Quality is king in a liquidity squeeze Quality is king in a liquidity squeeze Quality is king in a liquidity squeeze

Quality is king in a liquidity squeeze

Bonds
Althea Spinozzi

Head of Fixed Income Strategy

Summary:  The sudden issuance of roughly half a trillion dollars' worth of T-bills in four weeks might accelerate a liquidity squeeze. As volatility rises, we stay defensive and favor quality. With bond yields at their highest in more than ten years, bonds look more compelling than stocks. High-quality fixed-income instruments are less volatile and often perform better during a recession than other financial assets.


Soaring short-term interest rates, tightening financial conditions, falling commodity prices, and a strong dollar. These factors might lead markets to the tail event of a liquidity squeeze.

A liquidity crunch materializes when the short-term availability of money decreases. Thus, banks may be reluctant to lend money and increase lending requirements. That's why a large amount of T-Bill issuance coming after the debt-ceiling agreement might be the catalyst for a liquidity squeeze.

How much should I be worried about a liquidity crunch?

The fact that the stock market continues to be complacent doesn't mean that the tail risk of a recession is remote. In times like these, when nobody can envision a crunch, hell breaks loose.

Things are not encouraging, and a liquidity squeeze seems worth hedging against.

(1) The amount of debt the US Treasury must issue by the end of June is not negligible. In only four weeks, the Treasury will need to place the biggest net bill issuance in markets outside of a crisis.

Source: Bloomberg, Cameron Crise.

(2) Although the St. Louis Fed Financial Stress Index remains below zero and well below the March peak, it's notable to see an uptick in the last reading of May 19th. Although minor, that uptick might signal an early sign of a liquidity drain.

Source: Bloomberg.

(3) The implied volatility in US Treasury bonds remains elevated, suggesting that yields might rise further in the foreseeable future, increasing the risk of a liquidity squeeze. Volatility in stock markets remains muted, but the more bond volatility remains elevated, the higher the potential for the VIX to spike.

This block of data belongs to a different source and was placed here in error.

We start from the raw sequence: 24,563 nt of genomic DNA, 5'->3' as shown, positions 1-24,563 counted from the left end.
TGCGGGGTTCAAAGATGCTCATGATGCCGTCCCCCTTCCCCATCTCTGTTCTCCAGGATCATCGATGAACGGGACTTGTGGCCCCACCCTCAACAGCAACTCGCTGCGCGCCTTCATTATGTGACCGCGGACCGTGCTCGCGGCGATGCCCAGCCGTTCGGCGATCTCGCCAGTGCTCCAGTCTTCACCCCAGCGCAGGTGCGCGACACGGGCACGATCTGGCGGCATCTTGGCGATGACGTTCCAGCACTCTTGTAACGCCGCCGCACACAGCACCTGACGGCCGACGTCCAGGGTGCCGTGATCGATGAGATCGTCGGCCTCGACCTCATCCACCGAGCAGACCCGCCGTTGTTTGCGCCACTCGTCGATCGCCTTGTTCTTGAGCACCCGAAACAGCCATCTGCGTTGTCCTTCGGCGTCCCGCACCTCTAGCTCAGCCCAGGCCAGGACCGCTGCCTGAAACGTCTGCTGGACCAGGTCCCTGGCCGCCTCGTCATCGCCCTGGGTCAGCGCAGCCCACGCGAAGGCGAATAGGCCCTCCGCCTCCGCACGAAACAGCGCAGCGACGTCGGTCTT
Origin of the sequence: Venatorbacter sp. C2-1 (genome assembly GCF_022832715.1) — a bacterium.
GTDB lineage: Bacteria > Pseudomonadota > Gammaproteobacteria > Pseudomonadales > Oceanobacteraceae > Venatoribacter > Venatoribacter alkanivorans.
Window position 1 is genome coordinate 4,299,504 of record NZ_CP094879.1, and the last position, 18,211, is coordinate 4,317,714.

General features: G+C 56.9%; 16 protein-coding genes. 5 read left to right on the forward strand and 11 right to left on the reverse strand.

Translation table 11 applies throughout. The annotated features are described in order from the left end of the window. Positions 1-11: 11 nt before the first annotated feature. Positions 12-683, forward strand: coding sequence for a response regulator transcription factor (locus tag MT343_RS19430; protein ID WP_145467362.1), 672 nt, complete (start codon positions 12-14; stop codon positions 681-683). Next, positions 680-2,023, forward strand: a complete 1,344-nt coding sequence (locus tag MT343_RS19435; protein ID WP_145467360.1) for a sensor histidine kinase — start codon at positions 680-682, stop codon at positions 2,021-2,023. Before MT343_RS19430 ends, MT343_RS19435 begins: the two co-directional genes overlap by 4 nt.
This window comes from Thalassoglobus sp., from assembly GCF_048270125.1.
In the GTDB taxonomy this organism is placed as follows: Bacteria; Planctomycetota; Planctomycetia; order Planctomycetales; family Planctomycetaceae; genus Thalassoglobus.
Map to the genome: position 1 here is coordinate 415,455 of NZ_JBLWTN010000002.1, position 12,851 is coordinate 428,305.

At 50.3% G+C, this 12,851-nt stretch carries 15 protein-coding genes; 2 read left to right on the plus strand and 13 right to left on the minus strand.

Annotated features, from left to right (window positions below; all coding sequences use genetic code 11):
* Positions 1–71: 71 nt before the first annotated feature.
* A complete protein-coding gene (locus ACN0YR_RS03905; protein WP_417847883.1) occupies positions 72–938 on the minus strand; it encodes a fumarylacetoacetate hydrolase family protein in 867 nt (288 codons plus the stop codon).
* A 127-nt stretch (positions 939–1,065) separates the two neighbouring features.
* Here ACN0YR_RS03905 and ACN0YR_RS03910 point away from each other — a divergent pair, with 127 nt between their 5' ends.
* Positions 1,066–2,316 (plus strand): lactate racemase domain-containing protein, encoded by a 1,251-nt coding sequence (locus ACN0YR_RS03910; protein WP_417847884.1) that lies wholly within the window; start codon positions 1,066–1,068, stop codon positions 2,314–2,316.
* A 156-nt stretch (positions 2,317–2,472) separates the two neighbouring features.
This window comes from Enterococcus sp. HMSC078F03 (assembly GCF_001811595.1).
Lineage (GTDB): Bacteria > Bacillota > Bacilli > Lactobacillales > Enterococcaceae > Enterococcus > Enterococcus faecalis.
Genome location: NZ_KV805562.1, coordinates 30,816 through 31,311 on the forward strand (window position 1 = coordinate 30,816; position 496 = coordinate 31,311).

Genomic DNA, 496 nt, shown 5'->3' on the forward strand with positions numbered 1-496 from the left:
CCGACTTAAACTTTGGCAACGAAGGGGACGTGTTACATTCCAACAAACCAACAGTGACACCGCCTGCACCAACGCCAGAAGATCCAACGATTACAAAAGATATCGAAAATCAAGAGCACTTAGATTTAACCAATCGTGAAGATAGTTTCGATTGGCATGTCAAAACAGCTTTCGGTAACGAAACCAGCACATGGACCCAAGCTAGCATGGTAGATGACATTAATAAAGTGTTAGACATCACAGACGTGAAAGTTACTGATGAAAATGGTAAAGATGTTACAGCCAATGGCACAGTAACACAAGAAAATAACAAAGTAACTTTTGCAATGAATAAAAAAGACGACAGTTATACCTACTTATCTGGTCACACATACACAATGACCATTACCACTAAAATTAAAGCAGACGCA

Source: Bloomberg.

How can I position myself for a downturn?

Yesterday's article discussed how the sudden issuance of roughly half a trillion dollars' worth of T-bills would likely drain liquidity. We looked at the yield curve and how yields could shift in the short term. However, what instruments perform the best during a downturn?

With bond yields at their highest in more than ten years, investors should focus on locking in quality. Bonds are relatively safer than stocks; they are less volatile and often perform better during a recession than other financial assets. That's the reason why, on the below points, we focus on bond instruments:

1. Safe heavens: gold (GC future contract, GOLD:xpar). US dollar. Japanese Yen. 10-year US Treasuries (US91282CHC82, IEF:xnas). In yesterday's article, we discussed the short-term potential for 2-year and 10-year yields to rise. Yet, it is key to understand that while the former is vulnerable to monetary policies, the latter serves as a safe haven. Therefore, 10-year yields can soar in the short term because the market is pricing more Fed hikes while the market is complacent and inflation remains stubborn. It's safe to assume that the central bank will do a U-turn if volatility spikes. Hence, long-term yields will drop in that scenario.  

2. 
Quality. Pick investment grade versus junk. But even within the Investment Grade segment, it's best to avoid the lowest-rated instruments (BBB) as they might suffer from a downgrade. You can also pick shorter or longer duration when searching for high-quality bond ETFs. For example, the iShares 1-5 Year Investment Grade Corporate Bond ETF (IGSB:xnas) and the iShares 5-10 Year Investment Grade Corporate Bond ETF (IGIB:xnas) invest only in bonds within that time frame. Please find below an inspirational list

Source: Saxo Group.
3. Stay defensive. Utilities, consumer staples, and healthcare. These sectors maintain their income streams even when the market is volatile. The Invesco Investment Grade Defensive ETF (IIGD: arcs) might provide such exposure to your portfolio.

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